Negotiations continued with Anderson and Faron. Eventually Anderson settled for $300,000, of which Hoogstraten's insurer put up $100,000 and Country Mutual the rest. That left $700,000 in the pot. Then Hoogstraten's insurer settled with Faron for the remaining $100,000 of Hoogstraten's policy, leaving Country Mutual with $600,000 for Faron. This would have been sufficient had Madden's estimation that Faron's claim was worth only $500,000 held, especially since Faron had already received $100,000, from Hoogstraten's insurer. Yet in 1990, on the eve of trial, Nielsen recommended that Faron's claim be settled for $1 million. Country Mutual and Twin City agreed, and since only $600,000 remained of Country's Mutual's policy, Twin City was forced to ante up the difference between that and $1 million--$400,000. That is the amount it sought in this suit; why the jury shortchanged it by $64,000 is unclear, but Twin City is not complaining.

What happened to defeat Madden's original estimate of the value of Faron's claim? Nielsen's initial investigation of the accident had revealed that Hoogstraten had been speeding when he hit the bus, and it had not revealed any negligence by Nelma White, the driver of the insured's bus. The investigation had also revealed that while Faron had suffered a serious head injury, he seemed to have recovered; the psychological and cognitive impairments that he continued to complain of preexisted the accident--he had a preaccident history of drug abuse, violent behavior, learning problems, and scrapes with the law that included arrests for underage drinking, theft, and assault and battery. It was only as the date of the trial drew near that Nielsen learned that Nelma White had a history of disciplinary and safety infractions, learned that Faron had fired his original lawyer and hired an abler one, and received fresh medical evidence which revealed that Faron had suffered permanent brain damage. On the basis of this new information, only slightly offset by the fact that, Hoogstraten's estate having settled for the full policy limits, Nielsen would be able in a trial to use the "empty chair" defense--that is, blame the plaintiff's injury on the conduct of a nonparty--Nielsen persuaded the insurance companies that they would be prudent to settle for $1 million. Faron's initial demand, back in 1984, had been for $1.1 million; and on the basis of the information that Nielsen had had at that time he had regarded the demand as exorbitant. By 1990, Faron's demand had risen to $1.6 million (and this after Faron had received $100,000 from Hoogstraten's insurer), and Nielsen was now glad to be able to settle for $1 million.

In the narrative so far there is nothing to indicate any blameworthy conduct by Country Mutual toward the excess insurer. But conceivably there may have been a point during the six years of settlement negotiations in which Faron's claim could have been settled for considerably less than $1 million--for so much less in fact that Twin City would not have been required to pick up any part of the tab for the accident--and that Country Mutual had been careless in failing to seize the opportunity; stated differently but equivalently, that Country Mutual, had it been liable up to the full limit of Twin City's policy, would have been imprudent to fail to settle at that time on those terms. In arguing that Country Mutual was careless, imprudent, Twin City relies heavily on a letter Nielsen wrote Madden in 1986, evaluating the prospects for settlement. In it Nielsen,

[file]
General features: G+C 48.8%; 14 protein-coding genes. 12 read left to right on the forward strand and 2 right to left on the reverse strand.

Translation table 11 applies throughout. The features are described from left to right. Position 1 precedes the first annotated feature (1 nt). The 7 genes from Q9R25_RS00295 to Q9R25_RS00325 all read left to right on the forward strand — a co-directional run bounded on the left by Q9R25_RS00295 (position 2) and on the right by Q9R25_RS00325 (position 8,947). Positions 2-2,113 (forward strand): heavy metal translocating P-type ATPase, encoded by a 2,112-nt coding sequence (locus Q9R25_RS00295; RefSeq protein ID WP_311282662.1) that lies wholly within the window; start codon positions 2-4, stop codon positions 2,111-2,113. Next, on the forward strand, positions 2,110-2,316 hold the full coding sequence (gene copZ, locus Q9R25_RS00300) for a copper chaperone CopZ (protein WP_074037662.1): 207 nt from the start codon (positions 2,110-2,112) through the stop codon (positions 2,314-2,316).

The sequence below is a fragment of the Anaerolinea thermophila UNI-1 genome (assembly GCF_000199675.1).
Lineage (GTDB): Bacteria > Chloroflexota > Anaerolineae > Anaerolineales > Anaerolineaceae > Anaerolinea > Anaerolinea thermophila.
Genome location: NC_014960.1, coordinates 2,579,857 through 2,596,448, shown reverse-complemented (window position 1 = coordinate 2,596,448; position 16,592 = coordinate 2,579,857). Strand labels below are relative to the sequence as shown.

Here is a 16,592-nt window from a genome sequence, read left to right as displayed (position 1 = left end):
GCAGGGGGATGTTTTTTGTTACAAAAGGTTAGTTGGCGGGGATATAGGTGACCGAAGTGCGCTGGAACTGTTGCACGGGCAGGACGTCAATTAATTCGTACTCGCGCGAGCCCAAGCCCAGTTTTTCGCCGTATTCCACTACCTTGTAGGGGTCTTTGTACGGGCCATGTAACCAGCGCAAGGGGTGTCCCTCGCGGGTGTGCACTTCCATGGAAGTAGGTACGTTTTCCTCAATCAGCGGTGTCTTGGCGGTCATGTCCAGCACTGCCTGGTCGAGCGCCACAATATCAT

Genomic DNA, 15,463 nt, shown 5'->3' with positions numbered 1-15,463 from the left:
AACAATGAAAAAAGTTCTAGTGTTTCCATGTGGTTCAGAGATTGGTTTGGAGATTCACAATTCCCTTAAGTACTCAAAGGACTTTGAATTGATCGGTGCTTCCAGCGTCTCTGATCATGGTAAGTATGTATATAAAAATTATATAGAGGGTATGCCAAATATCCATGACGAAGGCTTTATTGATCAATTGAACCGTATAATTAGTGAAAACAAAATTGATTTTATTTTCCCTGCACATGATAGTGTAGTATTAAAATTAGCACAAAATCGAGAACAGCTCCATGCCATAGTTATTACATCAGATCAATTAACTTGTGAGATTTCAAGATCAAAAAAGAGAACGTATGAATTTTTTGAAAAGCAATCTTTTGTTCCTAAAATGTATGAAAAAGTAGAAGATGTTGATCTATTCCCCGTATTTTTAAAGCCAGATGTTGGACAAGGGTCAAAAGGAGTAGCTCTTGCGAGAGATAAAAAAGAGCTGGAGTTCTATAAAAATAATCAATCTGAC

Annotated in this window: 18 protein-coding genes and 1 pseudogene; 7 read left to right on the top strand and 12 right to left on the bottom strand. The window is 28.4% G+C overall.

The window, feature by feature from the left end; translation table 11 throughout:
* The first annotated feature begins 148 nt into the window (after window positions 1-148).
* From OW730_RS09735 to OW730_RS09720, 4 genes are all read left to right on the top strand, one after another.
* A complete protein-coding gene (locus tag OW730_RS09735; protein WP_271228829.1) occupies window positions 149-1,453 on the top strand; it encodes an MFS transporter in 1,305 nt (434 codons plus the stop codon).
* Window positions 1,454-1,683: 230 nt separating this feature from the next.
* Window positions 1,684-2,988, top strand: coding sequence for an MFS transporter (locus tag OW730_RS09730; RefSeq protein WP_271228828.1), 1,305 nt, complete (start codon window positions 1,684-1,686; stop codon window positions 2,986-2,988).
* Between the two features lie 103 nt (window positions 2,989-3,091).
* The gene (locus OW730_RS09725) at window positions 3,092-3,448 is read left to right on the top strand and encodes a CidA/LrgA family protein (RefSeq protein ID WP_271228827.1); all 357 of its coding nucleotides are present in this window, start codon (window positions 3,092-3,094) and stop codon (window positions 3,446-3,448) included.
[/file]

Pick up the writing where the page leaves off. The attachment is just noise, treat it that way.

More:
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describing a pretrial conference at which the lawyers for the various parties had been present, remarked: "Faron's attorneys were totally unreasonable. Their demand is either $500,000 or a structure of $40,000 per year for 20 years plus attorneys' fees of $125,000, $75,000 for medical bills and $75,000 for the plaintiff himself, totalling $275,000 in cash." If Country Mutual had settled with Faron for $500,000, the sum total of the settlements would not have exceeded the sum of Country Mutual's policy limit and that of Hoogstraten's insurer; Twin City would have paid nothing. Twin City persuaded the jury that Country Mutual's failure to settle with Faron on the basis described in Nielsen's letter violated the legal duty that a primary insurer owes an excess insurer to protect the latter's interests during the former's settlement negotiations with the insured's victims. Apart from Nielsen's letter, the only evidence that Country Mutual could ever have settled Faron's claim for less than $1 million is a demand for $750,000 that Faron's lawyer made early in the negotiations--but it was conditional on the school district's not having an excess-insurance policy, and of course it did have one. Nielsen's letter was therefore crucial evidence for Twin City. Even if Country Mutual was negligent in failing to settle sooner...